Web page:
WSRW to Lifosa/EuroChem, 6 March 2018
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6 March 2018

To the attention of Mr Andrey Ilyin
Chief Financial Officer of EuroChem

Re. Lifosa AB’s position with regard to imports of phosphate rock from Western Sahara

Dear Mr Ilyin,

We have the honour to again present you our compliments. We are in the process of writing our annual overview report of the Western Sahara phosphate trade for 2017.

Though we’ve not observed any shipments from Western Sahara to Klaipeda in 2017, Lifosa AB’s legacy as one of the bigger importers of the contentious mineral in recent years means that the company will be featured in the report. As such, we would be grateful for your answers and comments to the questions included below, allowing us to accurately reflect your company’s position with regard to phosphate imports from the last colony in Africa.

The last shipment of phosphate rock from Western Sahara with destination Klaipeda, dates back to October 2016. This cargo of 75,000 tonnes went against EuroChem’s statement to us, of 12 February 2016, that “… the Group does not intend to purchase phosphate rock from Western Sahara in 2016 or at any time over the foreseeable future.” Lifosa admitted to the shipment, and even went as far as denying the above quote.

As stated in our previous letters to you, it is our firm conviction that it is not in the interest of Lifosa to be associated with the trade of a conflict mineral from a Non-Self-Governing Territory that is the subject of a UN-led peace process. That Morocco’s claims of ownership of the phosphate mines in Western Sahara is unfounded, has recently been exemplified by the case of the NM Cherry Blossom, a bulk carrier transporting 55,000 of Western Sahara phosphate rock that was detained on 1 May 2017 in South Africa. The South African High Court ruled on 23 January 2018 that the Saharawi Government was the rightful owner of the cargo aboard the vessel, and that Morocco’s state-owned phosphate company OCP SA or its subsidiary in Western Sahara Phosphates de Boucraa were never lawfully entitled to sell the phosphate rock.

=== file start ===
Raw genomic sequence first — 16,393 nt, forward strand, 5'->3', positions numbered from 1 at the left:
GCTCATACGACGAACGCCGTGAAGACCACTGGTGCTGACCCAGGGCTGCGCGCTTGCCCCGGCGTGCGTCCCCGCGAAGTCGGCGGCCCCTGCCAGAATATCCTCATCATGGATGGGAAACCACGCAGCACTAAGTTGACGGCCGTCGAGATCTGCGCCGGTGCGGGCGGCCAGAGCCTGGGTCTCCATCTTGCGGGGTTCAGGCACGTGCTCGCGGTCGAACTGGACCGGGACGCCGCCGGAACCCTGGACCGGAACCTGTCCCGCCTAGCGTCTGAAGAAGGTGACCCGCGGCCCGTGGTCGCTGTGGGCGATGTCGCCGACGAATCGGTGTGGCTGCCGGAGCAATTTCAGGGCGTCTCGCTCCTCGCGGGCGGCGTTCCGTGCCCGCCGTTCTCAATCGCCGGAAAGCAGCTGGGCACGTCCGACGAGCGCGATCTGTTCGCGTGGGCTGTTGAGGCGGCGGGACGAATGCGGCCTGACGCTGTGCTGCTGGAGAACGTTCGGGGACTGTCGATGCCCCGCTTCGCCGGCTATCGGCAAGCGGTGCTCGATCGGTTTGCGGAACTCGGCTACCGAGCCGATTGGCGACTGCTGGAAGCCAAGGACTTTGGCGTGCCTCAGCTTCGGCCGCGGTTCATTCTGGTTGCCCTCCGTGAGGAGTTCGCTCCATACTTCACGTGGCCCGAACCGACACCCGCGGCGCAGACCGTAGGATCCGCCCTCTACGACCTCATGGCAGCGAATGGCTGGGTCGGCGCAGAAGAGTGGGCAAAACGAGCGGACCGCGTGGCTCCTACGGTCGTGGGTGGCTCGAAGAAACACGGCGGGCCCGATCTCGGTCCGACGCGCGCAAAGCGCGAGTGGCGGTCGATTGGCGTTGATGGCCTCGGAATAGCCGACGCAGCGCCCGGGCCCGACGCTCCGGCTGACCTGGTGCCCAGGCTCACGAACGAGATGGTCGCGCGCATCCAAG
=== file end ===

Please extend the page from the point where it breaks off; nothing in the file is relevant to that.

The case echoes the principles underpinning two recent judgments by the Court of Justice of the European Union, which conclude that Western Sahara is a territory that is “separate and distinct” from Morocco, and that it would thus be unlawful for the EU to conclude any agreement with Morocco for Western Sahara, as that would be a violation of the right to self-determination. The Advocate General of the EU Court of Justice in his Opinion of 10 January 2018 underlines that the right to self-determination is a human right, and that this right is being violated by entering into deals without taking into account the right of the people to consent.

We would be grateful for an answer to the following questions:
1. Can you confirm that Lifosa AB imported nor purchased no phosphate rock from occupied Western Sahara in calendar year 2017?
2. What are the reasons that no phosphate rock from Western Sahara was imported by Lifosa AB in 2017?
3. Has the long-term agreement between Lifosa AB and OCP SA or its subsidiary Phosphates de Boucraa expired? If not, when does it expire?
4. If the agreement covering phosphate rock imports from Western Sahara has expired, will Lifosa AB consider sharing a copy of the agreement with the UN Secretary-General’s Personal Envoy for Western Sahara, Mr Horst Köhler, and with the Saharawi liberation movement, the Polisario Front?
5. Will the company issue a formal statement saying it will not import phosphate rock from Western Sahara as long as the conflict has not been settled in accordance with the applicable principled under international law, notably the right to self-determination?

Thank you in advance for considering our concerns, and we look forward to hearing from you. Please do not hesitate to get in touch if you’d require any further information on any of the above-raised issues: we’d be happy to respond.

Best regards,

Sara Eyckmans
Western Sahara Resource Watch




Morocco occupies the major part of its neighbouring country, Western Sahara. Entering into business deals with Moroccan companies or authorities in the occupied territories gives an impression of political legitimacy to the occupation. It also gives job opportunities to Moroccan settlers and income to the Moroccan government. Western Sahara Resource Watch demands foreign companies leave Western Sahara until a solution to the conflict is found.
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